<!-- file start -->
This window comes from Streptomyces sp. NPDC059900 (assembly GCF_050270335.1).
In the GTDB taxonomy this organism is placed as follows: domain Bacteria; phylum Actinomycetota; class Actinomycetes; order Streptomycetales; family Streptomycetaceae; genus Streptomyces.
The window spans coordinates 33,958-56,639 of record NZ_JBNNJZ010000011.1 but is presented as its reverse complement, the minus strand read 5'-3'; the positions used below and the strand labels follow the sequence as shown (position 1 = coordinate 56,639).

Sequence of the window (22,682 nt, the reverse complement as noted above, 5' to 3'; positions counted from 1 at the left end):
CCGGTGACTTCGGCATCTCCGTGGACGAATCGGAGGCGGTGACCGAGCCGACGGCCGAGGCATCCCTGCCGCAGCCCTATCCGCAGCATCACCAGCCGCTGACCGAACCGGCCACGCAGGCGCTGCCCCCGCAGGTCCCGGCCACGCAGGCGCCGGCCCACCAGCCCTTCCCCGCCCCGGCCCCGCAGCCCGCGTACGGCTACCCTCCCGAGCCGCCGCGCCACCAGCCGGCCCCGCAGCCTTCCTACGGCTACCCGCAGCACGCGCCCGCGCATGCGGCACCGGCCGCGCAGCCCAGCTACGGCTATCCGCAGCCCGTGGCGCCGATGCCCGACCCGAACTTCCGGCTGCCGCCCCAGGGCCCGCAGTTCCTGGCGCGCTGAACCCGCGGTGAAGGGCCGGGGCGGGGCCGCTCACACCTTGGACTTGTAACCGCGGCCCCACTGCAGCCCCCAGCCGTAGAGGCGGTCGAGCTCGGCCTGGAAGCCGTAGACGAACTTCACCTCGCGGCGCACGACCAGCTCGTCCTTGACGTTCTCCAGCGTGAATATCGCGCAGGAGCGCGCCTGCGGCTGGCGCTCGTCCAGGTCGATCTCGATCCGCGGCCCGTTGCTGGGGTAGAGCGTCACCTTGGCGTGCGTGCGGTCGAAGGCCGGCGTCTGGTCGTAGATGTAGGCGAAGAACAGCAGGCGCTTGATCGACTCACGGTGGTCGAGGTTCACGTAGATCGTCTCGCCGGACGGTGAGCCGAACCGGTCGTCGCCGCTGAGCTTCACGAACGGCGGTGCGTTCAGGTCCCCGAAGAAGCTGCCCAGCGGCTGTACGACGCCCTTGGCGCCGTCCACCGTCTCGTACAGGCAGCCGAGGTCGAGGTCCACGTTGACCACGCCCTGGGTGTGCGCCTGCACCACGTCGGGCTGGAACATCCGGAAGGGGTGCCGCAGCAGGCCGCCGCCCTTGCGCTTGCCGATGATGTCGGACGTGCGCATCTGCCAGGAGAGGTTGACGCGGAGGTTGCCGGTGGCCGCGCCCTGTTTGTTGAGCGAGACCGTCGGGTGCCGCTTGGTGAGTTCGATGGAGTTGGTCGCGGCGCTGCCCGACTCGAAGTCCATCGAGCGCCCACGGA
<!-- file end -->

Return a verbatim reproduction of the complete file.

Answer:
This window comes from Streptomyces sp. NPDC059900 (assembly GCF_050270335.1).
In the GTDB taxonomy this organism is placed as follows: domain Bacteria; phylum Actinomycetota; class Actinomycetes; order Streptomycetales; family Streptomycetaceae; genus Streptomyces.
The window spans coordinates 33,958-56,639 of record NZ_JBNNJZ010000011.1 but is presented as its reverse complement, the minus strand read 5'-3'; the positions used below and the strand labels follow the sequence as shown (position 1 = coordinate 56,639).

Sequence of the window (22,682 nt, the reverse complement as noted above, 5' to 3'; positions counted from 1 at the left end):
CCGGTGACTTCGGCATCTCCGTGGACGAATCGGAGGCGGTGACCGAGCCGACGGCCGAGGCATCCCTGCCGCAGCCCTATCCGCAGCATCACCAGCCGCTGACCGAACCGGCCACGCAGGCGCTGCCCCCGCAGGTCCCGGCCACGCAGGCGCCGGCCCACCAGCCCTTCCCCGCCCCGGCCCCGCAGCCCGCGTACGGCTACCCTCCCGAGCCGCCGCGCCACCAGCCGGCCCCGCAGCCTTCCTACGGCTACCCGCAGCACGCGCCCGCGCATGCGGCACCGGCCGCGCAGCCCAGCTACGGCTATCCGCAGCCCGTGGCGCCGATGCCCGACCCGAACTTCCGGCTGCCGCCCCAGGGCCCGCAGTTCCTGGCGCGCTGAACCCGCGGTGAAGGGCCGGGGCGGGGCCGCTCACACCTTGGACTTGTAACCGCGGCCCCACTGCAGCCCCCAGCCGTAGAGGCGGTCGAGCTCGGCCTGGAAGCCGTAGACGAACTTCACCTCGCGGCGCACGACCAGCTCGTCCTTGACGTTCTCCAGCGTGAATATCGCGCAGGAGCGCGCCTGCGGCTGGCGCTCGTCCAGGTCGATCTCGATCCGCGGCCCGTTGCTGGGGTAGAGCGTCACCTTGGCGTGCGTGCGGTCGAAGGCCGGCGTCTGGTCGTAGATGTAGGCGAAGAACAGCAGGCGCTTGATCGACTCACGGTGGTCGAGGTTCACGTAGATCGTCTCGCCGGACGGTGAGCCGAACCGGTCGTCGCCGCTGAGCTTCACGAACGGCGGTGCGTTCAGGTCCCCGAAGAAGCTGCCCAGCGGCTGTACGACGCCCTTGGCGCCGTCCACCGTCTCGTACAGGCAGCCGAGGTCGAGGTCCACGTTGACCACGCCCTGGGTGTGCGCCTGCACCACGTCGGGCTGGAACATCCGGAAGGGGTGCCGCAGCAGGCCGCCGCCCTTGCGCTTGCCGATGATGTCGGACGTGCGCATCTGCCAGGAGAGGTTGACGCGGAGGTTGCCGGTGGCCGCGCCCTGTTTGTTGAGCGAGACCGTCGGGTGCCGCTTGGTGAGTTCGATGGAGTTGGTCGCGGCGCTGCCCGACTCGAAGTCCATCGAGCGCCCACGGA